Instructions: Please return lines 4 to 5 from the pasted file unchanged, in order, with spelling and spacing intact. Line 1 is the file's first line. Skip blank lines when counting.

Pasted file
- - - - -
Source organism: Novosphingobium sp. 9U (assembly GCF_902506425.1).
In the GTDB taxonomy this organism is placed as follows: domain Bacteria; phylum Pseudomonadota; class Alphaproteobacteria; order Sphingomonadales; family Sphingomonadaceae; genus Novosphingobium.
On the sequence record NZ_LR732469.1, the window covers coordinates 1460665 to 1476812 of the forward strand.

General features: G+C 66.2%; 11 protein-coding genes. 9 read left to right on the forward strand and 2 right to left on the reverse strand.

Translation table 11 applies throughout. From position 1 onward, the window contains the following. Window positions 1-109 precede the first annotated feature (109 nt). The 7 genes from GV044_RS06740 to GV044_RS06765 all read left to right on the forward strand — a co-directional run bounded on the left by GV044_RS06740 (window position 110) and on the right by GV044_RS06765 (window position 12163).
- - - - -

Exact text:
General features: G+C 66.2%; 11 protein-coding genes. 9 read left to right on the forward strand and 2 right to left on the reverse strand.

Translation table 11 applies throughout. From position 1 onward, the window contains the following. Window positions 1-109 precede the first annotated feature (109 nt). The 7 genes from GV044_RS06740 to GV044_RS06765 all read left to right on the forward strand — a co-directional run bounded on the left by GV044_RS06740 (window position 110) and on the right by GV044_RS06765 (window position 12163).